Like a power drill or hammer, a budget is an essential tool for home builders and renovators. In fact, throughout your project, a clear and detailed budget will become your secret weapon, outlining all potential expenses and covering factors large and small.
Nailing down your build or renovation budget – the total estimated cost for your project – can be daunting, but defining roughly how much you want (and have available) to spend is an important starting point.
For reference, according to figures from the Australian Bureau of Statistics, building a house in Australia cost an average of about $320,000 in 2018-2019.* The cost of renovating a home tends to start at about $2000 per square metre,** although this figure will vary dramatically based on the condition and location of your block, and the style and scale of your project.
Here is our step-by-step guide to devising your build or home renovation budget – and sticking to it
Before you create a budget, clarify your project goals and the scope of work, including your must-haves and lust-haves. This will help clarify where you’re willing to splurge, and where you can look to save. Ask yourself the following questions:
What is my vision for this project?
What features are essential to achieving this vision?
Where am I willing to compromise?
Where am I not willing to compromise?
Where am I willing to splurge?
Which features and details can help me reduce my costs?
Next, compile a list of all the expenses involved in your project (you can leave the costs blank for now), from materials to labour, design and landscaping. For how long during the project will you have extra living expenses? Do you need to account for demolition and building certifiers? Will you be buying new pieces of furniture for each room?
Our Budget Checklist is a good reference in this planning phase. Put as much information as you can to paper – this will be highly valuable when speaking to builders and contractors.
Research, research, research. Now’s the time to start talking to professionals and obtaining estimated costs. For each contractor you need to hire, aim to get at least three quotes, and read as many reviews as you can.
One option for your trades is to lock in fixed-term contracts. This may be slightly pricier to start with, but it ensures the cost of the job remains the same as the initial estimation – regardless of extra time, labour or materials.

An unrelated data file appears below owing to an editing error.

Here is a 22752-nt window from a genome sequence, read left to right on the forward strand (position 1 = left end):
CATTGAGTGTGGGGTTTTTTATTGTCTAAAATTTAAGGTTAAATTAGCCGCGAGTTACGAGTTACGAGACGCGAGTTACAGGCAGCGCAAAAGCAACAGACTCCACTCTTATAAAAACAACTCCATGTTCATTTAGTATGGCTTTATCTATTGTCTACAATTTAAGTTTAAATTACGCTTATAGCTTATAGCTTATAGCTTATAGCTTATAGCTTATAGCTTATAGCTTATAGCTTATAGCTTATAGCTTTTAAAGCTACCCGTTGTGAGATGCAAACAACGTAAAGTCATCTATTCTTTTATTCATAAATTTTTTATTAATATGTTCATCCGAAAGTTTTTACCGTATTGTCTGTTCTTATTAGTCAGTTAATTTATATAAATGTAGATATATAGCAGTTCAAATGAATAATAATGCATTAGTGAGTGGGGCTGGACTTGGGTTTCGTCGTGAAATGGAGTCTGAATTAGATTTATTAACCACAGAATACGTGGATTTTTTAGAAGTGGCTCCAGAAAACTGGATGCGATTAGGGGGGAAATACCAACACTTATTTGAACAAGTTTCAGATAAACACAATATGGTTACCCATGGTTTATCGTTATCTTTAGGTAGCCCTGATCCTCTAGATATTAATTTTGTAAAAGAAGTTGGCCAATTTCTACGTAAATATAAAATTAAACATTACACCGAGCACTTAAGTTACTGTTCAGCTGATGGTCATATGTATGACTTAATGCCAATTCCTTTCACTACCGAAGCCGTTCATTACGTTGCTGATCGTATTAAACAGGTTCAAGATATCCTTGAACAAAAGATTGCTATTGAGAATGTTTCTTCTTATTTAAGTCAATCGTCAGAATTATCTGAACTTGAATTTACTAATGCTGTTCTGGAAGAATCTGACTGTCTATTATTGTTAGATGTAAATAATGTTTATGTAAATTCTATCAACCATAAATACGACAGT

For general advice around costing, you can also speak to the consumer affairs or fair trading department in your state or territory.
At this stage you might also want to consider a contingency budget – a safety net or reserve to cover unforeseen costs during construction. Some experts recommend factoring in an additional 5 to 20 percent of your build or renovation budget, but there’s no golden rule when it comes to safety margins.
“Most of the time a buffer shouldn’t be required if you’re working with a reputable builder, who will provide a detailed, fixed-price quote based on a list of specifications, along with site-specific engineering, full construction drawings, a CFS report (if required) and an energy efficiency report,” says Aaron Martin, co-founder of Aaron Martin Construction. “For this reason, it is now common for builders to charge a fee to quote, which covers the costs of preparing the documentation, visiting the site and thoroughly discussing the items included.”
After fine-tuning your build or renovation checklist and gathering your estimated costs, collate this information in a budget document. Various templates are available to download online, or you can create your own with a spreadsheet.
Be sure to include a column for both estimated and actual expenses, so you can monitor your spend throughout the project. Did delivery fees for your tiles come in slightly higher than expected? Perhaps you can pick up some of your kitchen appliances on sale, to help balance the bottom line.
Input actual costs as you go, and schedule in time each week to review your budget. This may seem a little tedious but will be worth it in the long run – especially if you finish the project with not only a beautiful home to share with your family, but healthy finances, too.
“Our single greatest piece of advice when embarking on a new build is to partner with a reputable builder in the design phase,” says Aaron. “This means discussions around design versus budget can happen from the outset, avoiding the heartache of creating a home design you absolutely love but ultimately can’t afford. At the end of the day, establishing a good relationship with your builder early on is what will save you time and money.”
With the right help and advice, you can make decisions confidently, ensuring your home will be magnificent in years to come. Our Renovation Guide can help steer you through every stage in the process to help you achieve the renovation you’ve been dreaming of. Get a copy of the James Hardie Renovation Guide now.